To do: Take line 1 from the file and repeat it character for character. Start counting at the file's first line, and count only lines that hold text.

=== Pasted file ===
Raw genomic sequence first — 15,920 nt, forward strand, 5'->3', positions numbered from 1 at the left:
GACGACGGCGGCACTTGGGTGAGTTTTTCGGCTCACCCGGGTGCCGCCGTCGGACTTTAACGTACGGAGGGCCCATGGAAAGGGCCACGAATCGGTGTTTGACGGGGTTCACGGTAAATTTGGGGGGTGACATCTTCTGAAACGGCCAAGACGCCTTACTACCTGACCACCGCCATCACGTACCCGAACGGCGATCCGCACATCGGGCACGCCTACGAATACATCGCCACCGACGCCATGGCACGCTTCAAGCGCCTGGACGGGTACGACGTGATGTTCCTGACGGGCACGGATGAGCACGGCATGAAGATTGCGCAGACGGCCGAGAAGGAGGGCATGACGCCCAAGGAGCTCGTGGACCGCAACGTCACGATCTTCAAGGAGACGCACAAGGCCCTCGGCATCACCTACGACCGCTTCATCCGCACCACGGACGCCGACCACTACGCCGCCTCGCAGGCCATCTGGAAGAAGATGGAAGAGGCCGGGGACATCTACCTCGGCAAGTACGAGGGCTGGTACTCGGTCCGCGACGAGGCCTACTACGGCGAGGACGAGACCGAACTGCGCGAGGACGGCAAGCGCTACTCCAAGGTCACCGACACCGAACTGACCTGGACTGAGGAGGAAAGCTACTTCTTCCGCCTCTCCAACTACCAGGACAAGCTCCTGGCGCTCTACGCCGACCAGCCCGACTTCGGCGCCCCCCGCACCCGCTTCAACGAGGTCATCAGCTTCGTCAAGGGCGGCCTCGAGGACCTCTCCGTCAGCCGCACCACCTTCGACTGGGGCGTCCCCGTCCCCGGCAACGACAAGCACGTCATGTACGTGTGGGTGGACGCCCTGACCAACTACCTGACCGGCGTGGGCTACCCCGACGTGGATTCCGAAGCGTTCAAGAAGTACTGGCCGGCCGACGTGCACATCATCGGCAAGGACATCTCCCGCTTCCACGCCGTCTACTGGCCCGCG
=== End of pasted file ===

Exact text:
Raw genomic sequence first — 15,920 nt, forward strand, 5'->3', positions numbered from 1 at the left: